The first question that comes up about the OG:Description tag is “What is OG:?” In this case it does not mean Original Gangster. OG stands for Open Graph which is a tagging protocol (OGP) that is quickly spreading and being adopted across the web as a new standard (you can learn all about OGP at the Open Graph Protocol site).
The second question is “What’s the max character limit of the OG:Description tag”? Short answer, there is none. Long answer 160-300. The actual OG:Description tag has no character limit. It’s a meta tag so there’s virtually no limit on how many characters you can include. What a site will display is a completely different scenario.
Every site has a character limitation to what it will display on links and content shares. so do many of the sharing services out there and that’s where we get the 160-300 number. Knowing this, the question is no longer about max size, but how to optimize your OG:Description tags for your audience.
Facebook OG:Description Tag Display Limit
Right now Facebook only displays the first 300 characters of a description so if your primary audience is on Facebook write your OG:Description tag accordingly. 300 characters is more than double the length of a tweet (2.14x to be exact) so you have plenty of room for product descriptions, keywords, and even a CTA.
LinkedIn OG:Description Tag Display Limit
Yes, LinkedIn also pulls from OG tags and the display limit is 225 characters. In this case if your primary audience hangs out and shares info on LinkedIn you don’t want to write your OG:Description tags to be any longer than 225 characters or else it will be truncated.
Another point of interest with LinkedIn is that it doesn’t seem to pull in special characters like Facebook, Google and other do. In the example the title has a ? instead of a TM after Party Animal so if you’re audience is on LinkedIn avoid special characters in your OG:Title tag.
Google Plus OG:Description Tag Display Limit
Even the newcomer Google+ pulls info from OG tags, and it has the smallest description display of the social networks weighing in at only 200 characters. While 200 is very little compared to Facebook’s weighty 300, it’s still enough to ensure that you have a keyword rich description available.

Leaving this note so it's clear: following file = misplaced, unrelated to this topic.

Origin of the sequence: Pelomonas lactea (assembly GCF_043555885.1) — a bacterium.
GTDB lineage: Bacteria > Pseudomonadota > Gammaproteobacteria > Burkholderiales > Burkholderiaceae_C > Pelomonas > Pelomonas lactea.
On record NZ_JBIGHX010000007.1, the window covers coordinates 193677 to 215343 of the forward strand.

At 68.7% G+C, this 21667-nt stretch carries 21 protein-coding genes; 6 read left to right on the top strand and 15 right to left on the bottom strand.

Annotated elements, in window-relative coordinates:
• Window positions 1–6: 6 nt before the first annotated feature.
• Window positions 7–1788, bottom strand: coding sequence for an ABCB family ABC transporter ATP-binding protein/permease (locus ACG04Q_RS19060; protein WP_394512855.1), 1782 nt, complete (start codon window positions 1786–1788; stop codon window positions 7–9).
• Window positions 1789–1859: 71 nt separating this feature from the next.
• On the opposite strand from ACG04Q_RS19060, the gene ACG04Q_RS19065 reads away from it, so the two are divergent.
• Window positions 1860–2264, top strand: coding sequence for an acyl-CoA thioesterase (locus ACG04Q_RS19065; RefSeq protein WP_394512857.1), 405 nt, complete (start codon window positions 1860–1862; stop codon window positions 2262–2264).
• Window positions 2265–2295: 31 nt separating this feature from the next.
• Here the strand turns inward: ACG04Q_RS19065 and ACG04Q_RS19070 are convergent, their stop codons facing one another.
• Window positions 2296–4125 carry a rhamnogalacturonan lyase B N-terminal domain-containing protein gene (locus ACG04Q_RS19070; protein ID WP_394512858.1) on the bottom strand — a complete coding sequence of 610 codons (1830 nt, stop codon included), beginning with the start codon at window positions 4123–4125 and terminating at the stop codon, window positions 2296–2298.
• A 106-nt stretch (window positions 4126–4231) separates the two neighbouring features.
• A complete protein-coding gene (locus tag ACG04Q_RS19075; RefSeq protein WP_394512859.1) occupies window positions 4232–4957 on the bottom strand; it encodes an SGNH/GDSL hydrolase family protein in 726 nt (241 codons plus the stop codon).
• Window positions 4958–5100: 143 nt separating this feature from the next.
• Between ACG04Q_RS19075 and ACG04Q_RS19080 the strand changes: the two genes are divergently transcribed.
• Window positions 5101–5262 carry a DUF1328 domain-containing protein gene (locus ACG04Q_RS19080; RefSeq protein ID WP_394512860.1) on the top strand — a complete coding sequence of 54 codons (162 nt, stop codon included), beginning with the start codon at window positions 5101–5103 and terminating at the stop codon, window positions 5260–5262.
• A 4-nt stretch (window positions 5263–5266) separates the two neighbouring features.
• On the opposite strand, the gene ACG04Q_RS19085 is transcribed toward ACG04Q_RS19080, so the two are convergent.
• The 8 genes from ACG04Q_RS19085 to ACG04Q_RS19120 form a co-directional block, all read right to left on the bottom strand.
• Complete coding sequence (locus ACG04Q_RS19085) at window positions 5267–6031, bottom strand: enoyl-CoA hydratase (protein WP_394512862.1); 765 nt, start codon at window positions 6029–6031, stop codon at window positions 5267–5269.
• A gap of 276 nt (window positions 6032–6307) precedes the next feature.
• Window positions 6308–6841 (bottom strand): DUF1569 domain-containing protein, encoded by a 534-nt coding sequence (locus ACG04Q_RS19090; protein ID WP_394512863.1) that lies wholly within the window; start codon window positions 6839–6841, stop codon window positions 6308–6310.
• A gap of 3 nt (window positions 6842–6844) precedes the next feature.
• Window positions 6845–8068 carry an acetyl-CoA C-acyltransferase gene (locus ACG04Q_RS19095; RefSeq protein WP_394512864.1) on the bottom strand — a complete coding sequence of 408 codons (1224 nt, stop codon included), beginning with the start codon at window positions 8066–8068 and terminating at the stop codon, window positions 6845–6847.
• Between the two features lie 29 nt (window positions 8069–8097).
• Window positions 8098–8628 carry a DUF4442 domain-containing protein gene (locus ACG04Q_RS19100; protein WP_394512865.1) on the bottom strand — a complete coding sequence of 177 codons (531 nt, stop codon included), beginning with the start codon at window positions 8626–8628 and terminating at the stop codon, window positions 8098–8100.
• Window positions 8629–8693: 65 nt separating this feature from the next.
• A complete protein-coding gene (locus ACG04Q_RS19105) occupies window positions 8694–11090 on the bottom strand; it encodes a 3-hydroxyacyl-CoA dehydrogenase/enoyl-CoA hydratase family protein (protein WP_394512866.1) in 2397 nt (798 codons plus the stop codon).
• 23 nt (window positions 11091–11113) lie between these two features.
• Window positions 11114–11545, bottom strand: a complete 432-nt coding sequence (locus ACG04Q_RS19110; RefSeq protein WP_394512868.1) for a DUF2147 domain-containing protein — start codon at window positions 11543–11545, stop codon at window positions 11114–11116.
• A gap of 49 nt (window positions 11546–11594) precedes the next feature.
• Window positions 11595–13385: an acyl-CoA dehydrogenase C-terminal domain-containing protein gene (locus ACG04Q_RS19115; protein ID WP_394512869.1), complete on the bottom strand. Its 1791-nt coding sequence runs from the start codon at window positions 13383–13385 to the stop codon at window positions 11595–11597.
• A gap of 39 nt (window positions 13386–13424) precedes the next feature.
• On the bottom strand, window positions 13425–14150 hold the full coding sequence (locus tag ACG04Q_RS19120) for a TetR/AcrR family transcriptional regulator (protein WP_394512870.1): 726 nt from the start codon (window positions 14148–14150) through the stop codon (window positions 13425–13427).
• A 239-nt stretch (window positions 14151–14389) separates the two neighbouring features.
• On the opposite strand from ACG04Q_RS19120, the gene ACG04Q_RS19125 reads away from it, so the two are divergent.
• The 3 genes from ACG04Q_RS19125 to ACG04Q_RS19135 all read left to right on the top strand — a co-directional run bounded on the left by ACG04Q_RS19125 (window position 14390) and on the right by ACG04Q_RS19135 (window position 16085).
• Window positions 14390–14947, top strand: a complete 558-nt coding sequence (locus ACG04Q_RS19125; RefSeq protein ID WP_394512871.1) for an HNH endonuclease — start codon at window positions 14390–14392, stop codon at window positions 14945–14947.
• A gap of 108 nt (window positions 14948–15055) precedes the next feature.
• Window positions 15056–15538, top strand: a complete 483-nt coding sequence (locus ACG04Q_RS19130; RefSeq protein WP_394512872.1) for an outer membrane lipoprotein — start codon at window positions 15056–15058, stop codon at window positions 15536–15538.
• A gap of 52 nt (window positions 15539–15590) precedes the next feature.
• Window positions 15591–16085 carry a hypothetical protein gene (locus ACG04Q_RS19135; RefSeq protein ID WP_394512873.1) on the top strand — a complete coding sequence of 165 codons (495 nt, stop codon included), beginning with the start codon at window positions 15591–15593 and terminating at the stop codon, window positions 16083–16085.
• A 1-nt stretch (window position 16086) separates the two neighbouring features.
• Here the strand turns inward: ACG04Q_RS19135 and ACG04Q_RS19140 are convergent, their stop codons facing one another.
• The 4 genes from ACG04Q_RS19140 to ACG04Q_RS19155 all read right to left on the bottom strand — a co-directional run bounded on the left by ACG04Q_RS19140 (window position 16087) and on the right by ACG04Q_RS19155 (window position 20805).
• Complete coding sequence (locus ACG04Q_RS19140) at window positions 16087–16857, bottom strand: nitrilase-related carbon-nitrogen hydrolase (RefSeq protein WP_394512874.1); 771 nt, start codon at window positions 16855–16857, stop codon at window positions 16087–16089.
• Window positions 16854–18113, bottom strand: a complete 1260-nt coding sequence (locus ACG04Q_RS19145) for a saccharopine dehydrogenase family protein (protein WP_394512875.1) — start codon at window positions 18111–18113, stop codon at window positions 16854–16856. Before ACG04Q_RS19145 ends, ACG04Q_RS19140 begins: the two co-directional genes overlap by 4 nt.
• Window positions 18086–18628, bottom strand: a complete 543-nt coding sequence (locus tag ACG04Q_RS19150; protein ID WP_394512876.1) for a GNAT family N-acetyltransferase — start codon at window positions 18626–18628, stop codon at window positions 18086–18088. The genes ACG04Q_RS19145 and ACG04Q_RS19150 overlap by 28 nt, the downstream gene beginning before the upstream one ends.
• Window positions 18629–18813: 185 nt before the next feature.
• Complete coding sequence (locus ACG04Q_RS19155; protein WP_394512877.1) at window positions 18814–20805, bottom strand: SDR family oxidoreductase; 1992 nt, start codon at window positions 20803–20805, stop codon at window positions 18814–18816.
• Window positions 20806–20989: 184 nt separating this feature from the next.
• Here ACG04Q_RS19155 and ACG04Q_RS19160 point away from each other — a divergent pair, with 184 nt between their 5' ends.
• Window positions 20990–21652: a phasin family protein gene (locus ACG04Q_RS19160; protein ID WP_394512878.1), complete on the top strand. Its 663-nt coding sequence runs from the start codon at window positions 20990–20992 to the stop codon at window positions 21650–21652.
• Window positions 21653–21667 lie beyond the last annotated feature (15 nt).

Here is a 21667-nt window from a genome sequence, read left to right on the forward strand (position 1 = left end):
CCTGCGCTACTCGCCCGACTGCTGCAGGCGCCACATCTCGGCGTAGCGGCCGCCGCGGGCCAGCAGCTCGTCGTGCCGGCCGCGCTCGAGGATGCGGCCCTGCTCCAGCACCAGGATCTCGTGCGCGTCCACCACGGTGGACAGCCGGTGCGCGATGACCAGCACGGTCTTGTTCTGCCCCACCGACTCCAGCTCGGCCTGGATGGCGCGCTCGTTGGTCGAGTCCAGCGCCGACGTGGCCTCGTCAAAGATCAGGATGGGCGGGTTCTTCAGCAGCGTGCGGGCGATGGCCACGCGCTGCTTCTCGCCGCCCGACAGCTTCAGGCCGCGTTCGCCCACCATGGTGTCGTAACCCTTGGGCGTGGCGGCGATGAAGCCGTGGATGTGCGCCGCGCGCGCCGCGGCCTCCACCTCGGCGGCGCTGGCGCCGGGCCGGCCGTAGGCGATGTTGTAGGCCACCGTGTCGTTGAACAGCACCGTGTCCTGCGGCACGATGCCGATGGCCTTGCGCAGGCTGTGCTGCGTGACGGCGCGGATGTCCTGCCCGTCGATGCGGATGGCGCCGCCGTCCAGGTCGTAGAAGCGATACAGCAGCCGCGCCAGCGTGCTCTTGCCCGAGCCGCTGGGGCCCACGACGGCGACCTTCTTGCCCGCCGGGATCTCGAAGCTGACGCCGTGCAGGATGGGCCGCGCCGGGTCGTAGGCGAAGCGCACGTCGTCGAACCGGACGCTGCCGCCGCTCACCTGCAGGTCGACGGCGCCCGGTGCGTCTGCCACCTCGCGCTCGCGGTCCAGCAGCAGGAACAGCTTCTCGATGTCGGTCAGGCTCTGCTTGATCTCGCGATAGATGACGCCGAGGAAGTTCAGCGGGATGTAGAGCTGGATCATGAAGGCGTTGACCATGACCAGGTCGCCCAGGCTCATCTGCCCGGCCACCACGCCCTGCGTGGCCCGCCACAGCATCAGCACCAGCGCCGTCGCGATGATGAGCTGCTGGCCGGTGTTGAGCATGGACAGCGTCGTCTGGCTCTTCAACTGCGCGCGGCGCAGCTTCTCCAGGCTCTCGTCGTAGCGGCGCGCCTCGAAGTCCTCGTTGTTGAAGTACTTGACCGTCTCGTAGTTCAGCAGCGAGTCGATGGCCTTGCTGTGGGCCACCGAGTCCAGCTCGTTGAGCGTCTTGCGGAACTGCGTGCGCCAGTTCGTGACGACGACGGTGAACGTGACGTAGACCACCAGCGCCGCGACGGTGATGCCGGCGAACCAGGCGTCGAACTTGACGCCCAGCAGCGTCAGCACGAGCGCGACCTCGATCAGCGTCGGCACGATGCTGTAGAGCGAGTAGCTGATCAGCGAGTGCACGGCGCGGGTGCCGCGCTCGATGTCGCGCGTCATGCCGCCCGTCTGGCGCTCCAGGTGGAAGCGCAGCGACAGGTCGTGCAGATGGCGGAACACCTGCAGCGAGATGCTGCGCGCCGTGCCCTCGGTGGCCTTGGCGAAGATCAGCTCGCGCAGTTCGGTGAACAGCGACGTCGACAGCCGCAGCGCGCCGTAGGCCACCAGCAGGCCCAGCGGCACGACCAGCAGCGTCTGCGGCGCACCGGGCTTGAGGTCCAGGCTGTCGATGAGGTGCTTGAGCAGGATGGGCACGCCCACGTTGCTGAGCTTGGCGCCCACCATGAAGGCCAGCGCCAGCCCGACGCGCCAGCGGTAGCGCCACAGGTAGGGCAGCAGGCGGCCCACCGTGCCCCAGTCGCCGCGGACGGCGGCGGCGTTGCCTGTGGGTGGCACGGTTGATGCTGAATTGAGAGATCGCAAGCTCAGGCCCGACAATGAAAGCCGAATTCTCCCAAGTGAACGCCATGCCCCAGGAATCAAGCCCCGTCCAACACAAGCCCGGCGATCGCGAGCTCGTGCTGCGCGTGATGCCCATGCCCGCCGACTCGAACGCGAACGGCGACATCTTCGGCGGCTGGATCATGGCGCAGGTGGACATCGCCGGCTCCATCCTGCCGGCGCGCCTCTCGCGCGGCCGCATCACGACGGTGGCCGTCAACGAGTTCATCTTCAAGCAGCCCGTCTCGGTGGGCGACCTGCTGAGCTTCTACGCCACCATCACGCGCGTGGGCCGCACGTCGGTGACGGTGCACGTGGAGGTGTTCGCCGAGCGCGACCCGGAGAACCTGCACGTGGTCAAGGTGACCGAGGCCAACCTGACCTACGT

Determining character limit on other platforms
By now we all know that social media is much more than just Twitter, Facebook, YouTube, LinkedIn, and Google Plus. There are hundreds of other sites, platforms, niche networks, etc. out there and many will have different limits for what they display. The easiest way I’ve to find out what that limit is (and the process I used here) is to share a link with a long description then copy the text (minus the …) and paste it in a character counter.
The list of sites and services that pull info from OG tags is growing every day. Right now there is a plethora of services that pull info from OG: tags including major sharing services like ShareThis. So if you employ easy sharing solutions like ShareThis it’s a good idea to have your OG tags in place. Check with any 3rd party addons, plugins, and services you use to see if they pull data from OG tags.
Even if you don’t use anything that pulls from OG tags (which would mean you’re not using any social sharing on your site) it’s still a good idea to implement OG: Tags to help you can control what gets displayed when your content or products get shared. If you don’t use the OG tags then the service will do it’s best to figure out what should be in the description, title, image, etc. and you have to hope the user corrects any mistakes before they share it.
Simply put, using OG tags help you direct the experience with your products or content even when the experience isn’t happening on your site and optimizing the OG:Description tag is all about where your audience is and your keywords.
Thanks for reading,
Josh S Peters